To get a better idea of how many potential clients contacted us when, how, and how many times quotes turned into projects, we’d been keeping a very simple Excel spreadsheet for many years. It didn’t make us very happy and we wanted much more – actually, we were looking for an inquiry management tool/small customer relationship management tool. We also wanted the option of entering potential clients’ data and the option of exporting their e-mail addresses for sending them newsletters, special offers, etc.

The free, nifty Inquiry Wizard is exactly what we were looking for: it was created especially for freelancers (not just translators), it’s very easy to use, doesn't have functions we don't need or use and it runs entirely online. We enter the relevant data every day and the tool automatically generates insightful statistics (which become all the more meaningful the more data you add over time). In addition, it has the export function mentioned above that comes in very handy for marketing purposes. There is no need to download or install anything. All you have to do is register with your e-mail address. The FAQ section features two birds explaining the basics in a cute cartoon. Here’s one very insightful tidbit of information: 91.7% of all potential clients sent an e-mail. 

The graph above was taken from the FAQ page on Inquiry Wizard and compares the number of inquiries received in 2009 to 2010 for a demo account. You also have the option of playing with this demo account before registering. Get started here

The Amazing Story of the Tripling Budget

A few days ago, a client for whom Dagy had done a few small projects requested a quote for a legal translation. He wrote that his budget was XYZ euros. Dagy did the math and it turned out that the actual price was three times as much, plus 20% tax. She sent a friendly e-mail, explaining to the client that it is not the client’s budget that determines the price, but the length of the source text. We’ve said this before, but here we go again: you are the service provider, and you determine the price. Don’t panic when potential clients claim they have a budget of XYZ: it may just be a random number. And don’t take it personally (we chose long ago not to). For many people, haggling is a sport. We understand, because we do it all the time when buying Mexican handicrafts on the street. But then, we are not street vendors, but a professional business. Since Dagy was having a good day, she offered a 7% discount in exchange for payment up front, pointing out to the client that she was giving him an exceptional discount usually reserved for long-time clients with large translation volumes.  She didn’t hear from the client for a few days and since it was supposed to be an urgent translation, she concluded that the client had decided to forego the translation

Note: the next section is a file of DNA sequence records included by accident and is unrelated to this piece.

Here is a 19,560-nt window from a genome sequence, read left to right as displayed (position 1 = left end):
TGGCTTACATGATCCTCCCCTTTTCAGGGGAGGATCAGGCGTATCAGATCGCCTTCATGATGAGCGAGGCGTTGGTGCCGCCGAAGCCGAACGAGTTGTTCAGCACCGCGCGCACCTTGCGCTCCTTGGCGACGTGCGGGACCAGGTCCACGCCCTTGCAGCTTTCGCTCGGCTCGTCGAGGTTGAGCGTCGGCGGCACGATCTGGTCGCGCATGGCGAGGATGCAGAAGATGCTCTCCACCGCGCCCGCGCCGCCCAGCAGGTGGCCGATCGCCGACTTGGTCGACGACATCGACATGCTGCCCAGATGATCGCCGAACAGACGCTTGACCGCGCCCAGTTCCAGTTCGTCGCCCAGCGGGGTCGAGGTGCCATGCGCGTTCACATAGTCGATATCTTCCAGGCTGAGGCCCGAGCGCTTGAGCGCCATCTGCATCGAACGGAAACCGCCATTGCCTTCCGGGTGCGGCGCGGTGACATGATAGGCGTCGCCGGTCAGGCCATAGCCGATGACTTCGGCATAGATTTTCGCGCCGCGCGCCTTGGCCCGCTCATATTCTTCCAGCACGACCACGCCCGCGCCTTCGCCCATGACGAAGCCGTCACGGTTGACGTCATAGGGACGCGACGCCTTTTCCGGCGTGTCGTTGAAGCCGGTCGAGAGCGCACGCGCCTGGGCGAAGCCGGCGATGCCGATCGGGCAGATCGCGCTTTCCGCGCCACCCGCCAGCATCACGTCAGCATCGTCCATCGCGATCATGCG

To her surprise, a few days later, she received an e-mail from the client’s accountant, along with proof that the money had been transferred to her account. No, not XYZ euros, but three times that amount less the 7% discount (precisely the amount that Dagy quoted). Apparently, budgets can triple in no time. Here’s how to do it: be professional, explain the process, be patient – and most of all, stand your ground. It’s not just us who need clients –the clients need our services, too. 

Free Translation Advice and an Umbrella

Here is a story about how pointing out less-than-stellar translations can result in a win-win situation, make everybody happy and even make the lousy Austrian weather less frustrating.

Our Austrian company, Texterei, is a member of KSV1870 (Kreditschutzverband, a collection/business protection service). For a membership fee, they conveniently track the creditworthiness and financial standing of companies in Austria. They are a large credit rating and risk management company, and they also do collections if it comes to that (it rarely does, as a stern letter from them is usually followed by prompt payment).

Dagy has always thought that KSV1870 is a highly professional operation: their website is great, their services and processes are excellent, they have outstanding customer service and they keep in touch with their members by sending vouchers for services and give-aways every once in a while. They also send out very handy stickers that can be used on payment reminders. They are bright red, which makes them hard to miss, and they have a powerful message printed on them, in one of those famous passive wordings in German: "Bei Nichtbezahlung erfolgt Inkasso durch den KSV." Unfortunately, KSV1870 decided to add the same information in English. They clearly translated it themselves (they probably thought: come on, it’s just a few words, and we all speak English). They put their heads together and came up with: "In case of non-payment debt collection is made through KSV1870."